From NKAA, Notable Kentucky African Americans Database (main entry)

Militant Church Movement (Louisville, KY)

The Militant Church Movement (MCM) was a post-World War II civil rights organization established by Rev. J. C. Olden, father of Sylvia Olden Lee. MCM began in Louisville as a small but vocal church-based organization developed into a coalition of African American churches in Kentucky.

In 1951, MCM led the boycott of a baseball game that was to have taken place in Louisville between white major league players led by Gill Hodges and an African American team led by Roy Campanella. The protest was in response to plans to segregate the audience. The game was cancelled.

In 1953, MCM, led by Rev. Olden and Rev. M. M. D. Perdue, was successful in leading the Interracial Hospital Movement campaign that began the successful process ending racial restrictions in all Kentucky hospitals. That same year, MCM launched a mass petition drive to urge Kentucky lawmakers to integrate the state's schools. The group also launched protests against GE for its hiring practices.

What is known about the MCM exists because of those who remember the group's efforts; MCM did not have a formal membership list and did not keep records.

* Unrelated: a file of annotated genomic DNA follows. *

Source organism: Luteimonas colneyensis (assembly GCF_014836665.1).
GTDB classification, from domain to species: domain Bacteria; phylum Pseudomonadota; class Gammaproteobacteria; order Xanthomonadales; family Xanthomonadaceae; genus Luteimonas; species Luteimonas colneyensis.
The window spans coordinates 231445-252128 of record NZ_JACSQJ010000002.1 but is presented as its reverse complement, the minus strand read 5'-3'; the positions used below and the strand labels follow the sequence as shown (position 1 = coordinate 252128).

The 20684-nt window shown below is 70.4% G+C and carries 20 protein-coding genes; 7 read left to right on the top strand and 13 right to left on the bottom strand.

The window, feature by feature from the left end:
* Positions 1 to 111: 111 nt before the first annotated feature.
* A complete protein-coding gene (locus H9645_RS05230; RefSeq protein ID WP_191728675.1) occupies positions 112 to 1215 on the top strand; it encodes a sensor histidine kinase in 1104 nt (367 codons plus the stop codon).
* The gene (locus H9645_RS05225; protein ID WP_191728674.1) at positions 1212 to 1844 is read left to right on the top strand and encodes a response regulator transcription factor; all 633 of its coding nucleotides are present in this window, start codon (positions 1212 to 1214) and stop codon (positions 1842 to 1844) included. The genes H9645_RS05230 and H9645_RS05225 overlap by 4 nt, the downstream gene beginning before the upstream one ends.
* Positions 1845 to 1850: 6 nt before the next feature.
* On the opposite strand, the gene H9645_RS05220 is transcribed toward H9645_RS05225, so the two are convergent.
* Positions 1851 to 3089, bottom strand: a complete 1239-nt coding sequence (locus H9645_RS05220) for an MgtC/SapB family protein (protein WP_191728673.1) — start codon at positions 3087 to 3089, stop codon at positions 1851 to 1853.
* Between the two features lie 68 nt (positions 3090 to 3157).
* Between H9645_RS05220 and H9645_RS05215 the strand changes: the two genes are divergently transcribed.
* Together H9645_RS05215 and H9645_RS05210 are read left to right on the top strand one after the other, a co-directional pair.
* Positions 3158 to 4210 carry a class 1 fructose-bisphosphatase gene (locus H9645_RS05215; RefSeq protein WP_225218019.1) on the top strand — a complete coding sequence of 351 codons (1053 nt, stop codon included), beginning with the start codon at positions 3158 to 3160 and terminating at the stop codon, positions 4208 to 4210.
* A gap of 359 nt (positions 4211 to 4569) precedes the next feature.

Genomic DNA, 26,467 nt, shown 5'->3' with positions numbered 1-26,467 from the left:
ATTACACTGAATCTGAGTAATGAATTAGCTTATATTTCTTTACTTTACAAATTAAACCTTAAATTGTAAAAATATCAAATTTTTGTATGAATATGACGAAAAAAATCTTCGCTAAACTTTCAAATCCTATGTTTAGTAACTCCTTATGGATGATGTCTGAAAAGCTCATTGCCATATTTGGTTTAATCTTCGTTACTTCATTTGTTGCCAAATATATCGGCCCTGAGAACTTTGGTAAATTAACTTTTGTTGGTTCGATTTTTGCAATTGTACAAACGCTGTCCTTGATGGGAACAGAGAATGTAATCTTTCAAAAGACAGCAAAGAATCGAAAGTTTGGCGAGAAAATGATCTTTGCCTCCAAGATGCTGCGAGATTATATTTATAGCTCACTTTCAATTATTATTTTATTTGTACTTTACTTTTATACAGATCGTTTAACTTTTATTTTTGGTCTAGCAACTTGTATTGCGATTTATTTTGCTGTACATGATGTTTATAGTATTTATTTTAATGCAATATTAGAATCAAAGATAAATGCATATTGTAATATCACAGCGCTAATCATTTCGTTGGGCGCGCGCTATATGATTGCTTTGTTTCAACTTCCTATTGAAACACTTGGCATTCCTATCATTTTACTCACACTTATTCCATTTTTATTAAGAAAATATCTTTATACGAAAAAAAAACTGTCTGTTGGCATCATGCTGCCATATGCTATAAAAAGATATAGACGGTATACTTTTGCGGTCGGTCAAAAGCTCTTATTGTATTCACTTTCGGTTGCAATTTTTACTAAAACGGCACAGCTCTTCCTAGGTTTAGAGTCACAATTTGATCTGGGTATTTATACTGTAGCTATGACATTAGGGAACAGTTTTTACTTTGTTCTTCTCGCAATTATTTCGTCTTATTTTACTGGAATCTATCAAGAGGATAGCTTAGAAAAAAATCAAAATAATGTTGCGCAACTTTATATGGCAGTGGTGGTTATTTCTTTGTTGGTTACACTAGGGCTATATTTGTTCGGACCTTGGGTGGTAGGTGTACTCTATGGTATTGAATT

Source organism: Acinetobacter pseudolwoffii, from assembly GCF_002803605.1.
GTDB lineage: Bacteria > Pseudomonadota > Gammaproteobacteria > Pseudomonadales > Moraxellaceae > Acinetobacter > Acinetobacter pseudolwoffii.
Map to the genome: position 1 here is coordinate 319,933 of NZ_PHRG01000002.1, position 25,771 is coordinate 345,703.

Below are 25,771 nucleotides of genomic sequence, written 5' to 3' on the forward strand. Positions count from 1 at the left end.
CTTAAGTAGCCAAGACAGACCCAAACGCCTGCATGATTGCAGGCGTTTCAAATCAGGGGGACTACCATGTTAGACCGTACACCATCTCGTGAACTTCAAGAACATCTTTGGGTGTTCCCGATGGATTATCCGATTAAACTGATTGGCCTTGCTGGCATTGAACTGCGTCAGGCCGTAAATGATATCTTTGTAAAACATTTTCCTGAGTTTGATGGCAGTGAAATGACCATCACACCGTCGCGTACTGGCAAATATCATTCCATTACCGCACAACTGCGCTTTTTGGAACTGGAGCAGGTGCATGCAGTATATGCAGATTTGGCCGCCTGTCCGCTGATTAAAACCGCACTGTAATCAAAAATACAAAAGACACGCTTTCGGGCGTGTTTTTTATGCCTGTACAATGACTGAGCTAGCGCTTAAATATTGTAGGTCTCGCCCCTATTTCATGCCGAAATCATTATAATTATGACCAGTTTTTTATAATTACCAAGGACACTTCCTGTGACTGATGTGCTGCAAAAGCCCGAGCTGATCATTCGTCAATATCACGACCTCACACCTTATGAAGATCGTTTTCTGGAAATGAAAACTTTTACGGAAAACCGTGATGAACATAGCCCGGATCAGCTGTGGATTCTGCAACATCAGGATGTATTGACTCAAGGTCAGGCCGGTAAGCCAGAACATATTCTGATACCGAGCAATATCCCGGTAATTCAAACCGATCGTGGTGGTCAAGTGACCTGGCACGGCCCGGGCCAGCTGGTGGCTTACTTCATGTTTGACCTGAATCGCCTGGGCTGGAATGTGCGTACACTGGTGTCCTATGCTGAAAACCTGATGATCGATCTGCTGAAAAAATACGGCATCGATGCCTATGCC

For more see "All-Star ball game dropped: Jim Crow protest effective," Honolulu Record, 11/1/1951, p. 6; Subversive Southerner, by C. Fosl and A. Y. Davis; and Civil Rights in the Gateway to the South, by T. E. K'Meyer.

Kentucky County & Region

Read about Jefferson County, Kentucky in Wikipedia.

Kentucky Place (Town or City)

Read about Louisville, Kentucky in Wikipedia.


Cited in this Entry

NKAA Entry: Olden, James Clarence "J. C."
NKAA Entry: Lee, Everett Astor, Jr. and Sylvia Olden
NKAA Source: Honolulu record (newspaper)
NKAA Source: Subversive southerner : Anne Braden and the struggle for racial justice in the Cold War South
NKAA Source: Civil rights in the gateway to the South : Louisville, Kentucky, 1945-1980

Cite This NKAA Entry:

“Militant Church Movement (Louisville, KY),” Notable Kentucky African Americans Database, accessed March 25, 2023,

Last modified: 2022-07-11 16:17:02